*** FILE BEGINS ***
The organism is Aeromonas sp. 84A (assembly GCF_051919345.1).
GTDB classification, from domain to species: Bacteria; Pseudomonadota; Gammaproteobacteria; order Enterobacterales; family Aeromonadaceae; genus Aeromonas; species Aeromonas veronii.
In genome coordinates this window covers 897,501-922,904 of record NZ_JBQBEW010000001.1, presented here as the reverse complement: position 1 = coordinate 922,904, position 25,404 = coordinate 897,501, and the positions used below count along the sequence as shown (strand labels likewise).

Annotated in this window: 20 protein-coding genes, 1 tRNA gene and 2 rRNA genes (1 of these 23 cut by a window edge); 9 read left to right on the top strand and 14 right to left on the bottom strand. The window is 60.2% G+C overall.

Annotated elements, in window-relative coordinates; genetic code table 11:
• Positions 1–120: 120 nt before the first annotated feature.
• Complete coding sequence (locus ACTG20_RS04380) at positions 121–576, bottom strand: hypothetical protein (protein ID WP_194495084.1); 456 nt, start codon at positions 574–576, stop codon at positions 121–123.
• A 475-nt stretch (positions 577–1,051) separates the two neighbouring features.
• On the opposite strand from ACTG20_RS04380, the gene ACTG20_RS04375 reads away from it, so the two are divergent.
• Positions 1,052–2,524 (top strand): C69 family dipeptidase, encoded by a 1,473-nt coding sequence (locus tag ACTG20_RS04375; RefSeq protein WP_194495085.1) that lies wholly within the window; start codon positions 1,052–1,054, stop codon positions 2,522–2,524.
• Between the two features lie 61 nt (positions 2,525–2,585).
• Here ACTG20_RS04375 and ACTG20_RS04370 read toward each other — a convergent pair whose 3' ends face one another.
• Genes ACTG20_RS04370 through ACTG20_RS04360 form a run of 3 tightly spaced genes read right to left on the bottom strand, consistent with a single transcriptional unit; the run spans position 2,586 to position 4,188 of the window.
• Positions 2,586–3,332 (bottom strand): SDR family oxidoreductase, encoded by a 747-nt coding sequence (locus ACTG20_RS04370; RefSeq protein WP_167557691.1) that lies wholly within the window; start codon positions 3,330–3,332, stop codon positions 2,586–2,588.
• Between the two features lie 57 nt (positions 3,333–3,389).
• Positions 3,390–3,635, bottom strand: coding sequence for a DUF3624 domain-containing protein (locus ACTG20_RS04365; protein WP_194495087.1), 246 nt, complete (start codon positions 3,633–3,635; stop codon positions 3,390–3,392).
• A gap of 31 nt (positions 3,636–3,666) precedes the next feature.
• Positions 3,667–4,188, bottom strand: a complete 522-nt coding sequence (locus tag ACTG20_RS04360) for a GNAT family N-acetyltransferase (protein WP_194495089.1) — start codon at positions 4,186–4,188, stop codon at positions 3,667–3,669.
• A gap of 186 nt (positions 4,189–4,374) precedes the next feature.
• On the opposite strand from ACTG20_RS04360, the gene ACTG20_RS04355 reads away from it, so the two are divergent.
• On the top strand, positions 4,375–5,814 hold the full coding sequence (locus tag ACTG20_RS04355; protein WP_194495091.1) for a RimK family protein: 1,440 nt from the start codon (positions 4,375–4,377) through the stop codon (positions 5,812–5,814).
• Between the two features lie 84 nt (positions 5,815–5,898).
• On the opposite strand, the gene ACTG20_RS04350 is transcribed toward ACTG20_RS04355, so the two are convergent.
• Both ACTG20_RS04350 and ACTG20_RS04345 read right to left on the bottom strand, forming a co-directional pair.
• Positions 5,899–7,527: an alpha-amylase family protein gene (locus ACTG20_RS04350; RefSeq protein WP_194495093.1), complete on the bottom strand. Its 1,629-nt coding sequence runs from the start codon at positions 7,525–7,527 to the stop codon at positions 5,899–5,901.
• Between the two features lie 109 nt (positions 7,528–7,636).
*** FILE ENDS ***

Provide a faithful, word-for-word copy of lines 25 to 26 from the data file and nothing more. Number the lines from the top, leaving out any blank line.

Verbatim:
• Positions 5,899–7,527: an alpha-amylase family protein gene (locus ACTG20_RS04350; RefSeq protein WP_194495093.1), complete on the bottom strand. Its 1,629-nt coding sequence runs from the start codon at positions 7,525–7,527 to the stop codon at positions 5,899–5,901.
• Between the two features lie 109 nt (positions 7,528–7,636).